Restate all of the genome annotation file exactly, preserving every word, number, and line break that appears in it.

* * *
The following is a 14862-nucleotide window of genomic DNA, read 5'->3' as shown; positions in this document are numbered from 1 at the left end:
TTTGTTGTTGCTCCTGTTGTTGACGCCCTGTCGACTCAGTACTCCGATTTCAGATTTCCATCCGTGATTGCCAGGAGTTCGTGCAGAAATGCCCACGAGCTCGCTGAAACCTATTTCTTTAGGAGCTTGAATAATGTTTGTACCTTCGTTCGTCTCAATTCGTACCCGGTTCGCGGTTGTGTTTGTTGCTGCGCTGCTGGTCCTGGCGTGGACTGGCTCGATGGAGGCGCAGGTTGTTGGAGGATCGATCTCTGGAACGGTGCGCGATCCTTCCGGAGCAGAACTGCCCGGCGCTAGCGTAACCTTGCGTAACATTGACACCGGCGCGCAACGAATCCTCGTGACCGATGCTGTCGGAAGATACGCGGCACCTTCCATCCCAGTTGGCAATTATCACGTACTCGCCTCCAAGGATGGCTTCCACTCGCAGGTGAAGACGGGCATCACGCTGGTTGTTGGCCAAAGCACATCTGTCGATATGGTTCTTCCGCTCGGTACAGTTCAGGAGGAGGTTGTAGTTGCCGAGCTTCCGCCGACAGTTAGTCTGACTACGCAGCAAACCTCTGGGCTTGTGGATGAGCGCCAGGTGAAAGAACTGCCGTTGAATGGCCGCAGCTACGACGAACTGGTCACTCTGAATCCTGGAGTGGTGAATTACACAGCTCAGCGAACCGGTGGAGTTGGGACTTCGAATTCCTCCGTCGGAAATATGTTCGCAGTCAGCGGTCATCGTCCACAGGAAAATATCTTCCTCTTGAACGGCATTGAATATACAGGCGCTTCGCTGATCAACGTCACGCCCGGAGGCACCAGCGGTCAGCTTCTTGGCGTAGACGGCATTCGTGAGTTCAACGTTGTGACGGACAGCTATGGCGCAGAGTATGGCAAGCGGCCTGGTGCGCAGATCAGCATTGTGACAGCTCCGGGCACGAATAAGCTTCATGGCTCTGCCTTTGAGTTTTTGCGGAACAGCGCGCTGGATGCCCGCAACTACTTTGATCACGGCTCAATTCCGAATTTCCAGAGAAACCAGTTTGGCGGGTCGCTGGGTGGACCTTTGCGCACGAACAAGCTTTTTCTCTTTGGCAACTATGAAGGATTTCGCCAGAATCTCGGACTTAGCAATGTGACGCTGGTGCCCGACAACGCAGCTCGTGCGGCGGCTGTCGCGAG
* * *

The following is a 14862-nucleotide window of genomic DNA, read 5'->3' as shown; positions in this document are numbered from 1 at the left end:
TTTGTTGTTGCTCCTGTTGTTGACGCCCTGTCGACTCAGTACTCCGATTTCAGATTTCCATCCGTGATTGCCAGGAGTTCGTGCAGAAATGCCCACGAGCTCGCTGAAACCTATTTCTTTAGGAGCTTGAATAATGTTTGTACCTTCGTTCGTCTCAATTCGTACCCGGTTCGCGGTTGTGTTTGTTGCTGCGCTGCTGGTCCTGGCGTGGACTGGCTCGATGGAGGCGCAGGTTGTTGGAGGATCGATCTCTGGAACGGTGCGCGATCCTTCCGGAGCAGAACTGCCCGGCGCTAGCGTAACCTTGCGTAACATTGACACCGGCGCGCAACGAATCCTCGTGACCGATGCTGTCGGAAGATACGCGGCACCTTCCATCCCAGTTGGCAATTATCACGTACTCGCCTCCAAGGATGGCTTCCACTCGCAGGTGAAGACGGGCATCACGCTGGTTGTTGGCCAAAGCACATCTGTCGATATGGTTCTTCCGCTCGGTACAGTTCAGGAGGAGGTTGTAGTTGCCGAGCTTCCGCCGACAGTTAGTCTGACTACGCAGCAAACCTCTGGGCTTGTGGATGAGCGCCAGGTGAAAGAACTGCCGTTGAATGGCCGCAGCTACGACGAACTGGTCACTCTGAATCCTGGAGTGGTGAATTACACAGCTCAGCGAACCGGTGGAGTTGGGACTTCGAATTCCTCCGTCGGAAATATGTTCGCAGTCAGCGGTCATCGTCCACAGGAAAATATCTTCCTCTTGAACGGCATTGAATATACAGGCGCTTCGCTGATCAACGTCACGCCCGGAGGCACCAGCGGTCAGCTTCTTGGCGTAGACGGCATTCGTGAGTTCAACGTTGTGACGGACAGCTATGGCGCAGAGTATGGCAAGCGGCCTGGTGCGCAGATCAGCATTGTGACAGCTCCGGGCACGAATAAGCTTCATGGCTCTGCCTTTGAGTTTTTGCGGAACAGCGCGCTGGATGCCCGCAACTACTTTGATCACGGCTCAATTCCGAATTTCCAGAGAAACCAGTTTGGCGGGTCGCTGGGTGGACCTTTGCGCACGAACAAGCTTTTTCTCTTTGGCAACTATGAAGGATTTCGCCAGAATCTCGGACTTAGCAATGTGACGCTGGTGCCCGACAACGCAGCTCGTGCGGCGGCTGTCGCGAG